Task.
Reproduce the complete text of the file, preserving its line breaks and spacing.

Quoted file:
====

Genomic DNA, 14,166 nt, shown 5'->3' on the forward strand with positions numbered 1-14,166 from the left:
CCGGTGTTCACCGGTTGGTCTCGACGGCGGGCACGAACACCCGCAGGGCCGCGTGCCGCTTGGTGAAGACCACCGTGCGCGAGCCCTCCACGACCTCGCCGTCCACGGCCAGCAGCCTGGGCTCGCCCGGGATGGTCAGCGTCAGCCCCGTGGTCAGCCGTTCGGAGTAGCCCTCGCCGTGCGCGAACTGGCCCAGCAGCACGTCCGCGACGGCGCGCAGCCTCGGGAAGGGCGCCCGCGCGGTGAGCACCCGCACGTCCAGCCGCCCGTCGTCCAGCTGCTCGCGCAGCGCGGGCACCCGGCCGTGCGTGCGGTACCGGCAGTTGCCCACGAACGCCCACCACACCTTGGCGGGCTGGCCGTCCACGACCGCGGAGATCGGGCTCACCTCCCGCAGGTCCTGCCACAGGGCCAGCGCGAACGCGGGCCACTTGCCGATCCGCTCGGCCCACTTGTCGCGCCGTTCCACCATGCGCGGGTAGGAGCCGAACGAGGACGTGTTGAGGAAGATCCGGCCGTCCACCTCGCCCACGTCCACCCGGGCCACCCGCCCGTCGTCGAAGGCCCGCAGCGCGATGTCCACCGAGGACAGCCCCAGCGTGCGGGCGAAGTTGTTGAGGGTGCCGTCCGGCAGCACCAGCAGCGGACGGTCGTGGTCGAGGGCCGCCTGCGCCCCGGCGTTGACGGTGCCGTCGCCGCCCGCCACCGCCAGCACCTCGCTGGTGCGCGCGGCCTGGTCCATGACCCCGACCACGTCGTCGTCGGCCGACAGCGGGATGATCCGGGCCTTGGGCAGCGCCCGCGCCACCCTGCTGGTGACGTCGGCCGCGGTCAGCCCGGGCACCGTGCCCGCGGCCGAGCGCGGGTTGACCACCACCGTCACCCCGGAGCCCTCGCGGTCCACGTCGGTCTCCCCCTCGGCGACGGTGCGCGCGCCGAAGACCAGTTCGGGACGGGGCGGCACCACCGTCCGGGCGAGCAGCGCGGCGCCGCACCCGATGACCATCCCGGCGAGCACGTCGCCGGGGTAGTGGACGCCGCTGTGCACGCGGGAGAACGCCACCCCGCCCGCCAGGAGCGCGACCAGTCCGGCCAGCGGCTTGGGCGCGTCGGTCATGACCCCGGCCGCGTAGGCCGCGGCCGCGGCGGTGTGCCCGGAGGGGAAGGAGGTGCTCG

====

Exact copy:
Genomic DNA, 14,166 nt, shown 5'->3' on the forward strand with positions numbered 1-14,166 from the left:
CCGGTGTTCACCGGTTGGTCTCGACGGCGGGCACGAACACCCGCAGGGCCGCGTGCCGCTTGGTGAAGACCACCGTGCGCGAGCCCTCCACGACCTCGCCGTCCACGGCCAGCAGCCTGGGCTCGCCCGGGATGGTCAGCGTCAGCCCCGTGGTCAGCCGTTCGGAGTAGCCCTCGCCGTGCGCGAACTGGCCCAGCAGCACGTCCGCGACGGCGCGCAGCCTCGGGAAGGGCGCCCGCGCGGTGAGCACCCGCACGTCCAGCCGCCCGTCGTCCAGCTGCTCGCGCAGCGCGGGCACCCGGCCGTGCGTGCGGTACCGGCAGTTGCCCACGAACGCCCACCACACCTTGGCGGGCTGGCCGTCCACGACCGCGGAGATCGGGCTCACCTCCCGCAGGTCCTGCCACAGGGCCAGCGCGAACGCGGGCCACTTGCCGATCCGCTCGGCCCACTTGTCGCGCCGTTCCACCATGCGCGGGTAGGAGCCGAACGAGGACGTGTTGAGGAAGATCCGGCCGTCCACCTCGCCCACGTCCACCCGGGCCACCCGCCCGTCGTCGAAGGCCCGCAGCGCGATGTCCACCGAGGACAGCCCCAGCGTGCGGGCGAAGTTGTTGAGGGTGCCGTCCGGCAGCACCAGCAGCGGACGGTCGTGGTCGAGGGCCGCCTGCGCCCCGGCGTTGACGGTGCCGTCGCCGCCCGCCACCGCCAGCACCTCGCTGGTGCGCGCGGCCTGGTCCATGACCCCGACCACGTCGTCGTCGGCCGACAGCGGGATGATCCGGGCCTTGGGCAGCGCCCGCGCCACCCTGCTGGTGACGTCGGCCGCGGTCAGCCCGGGCACCGTGCCCGCGGCCGAGCGCGGGTTGACCACCACCGTCACCCCGGAGCCCTCGCGGTCCACGTCGGTCTCCCCCTCGGCGACGGTGCGCGCGCCGAAGACCAGTTCGGGACGGGGCGGCACCACCGTCCGGGCGAGCAGCGCGGCGCCGCACCCGATGACCATCCCGGCGAGCACGTCGCCGGGGTAGTGGACGCCGCTGTGCACGCGGGAGAACGCCACCCCGCCCGCCAGGAGCGCGACCAGTCCGGCCAGCGGCTTGGGCGCGTCGGTCATGACCCCGGCCGCGTAGGCCGCGGCCGCGGCGGTGTGCCCGGAGGGGAAGGAGGTGCTCG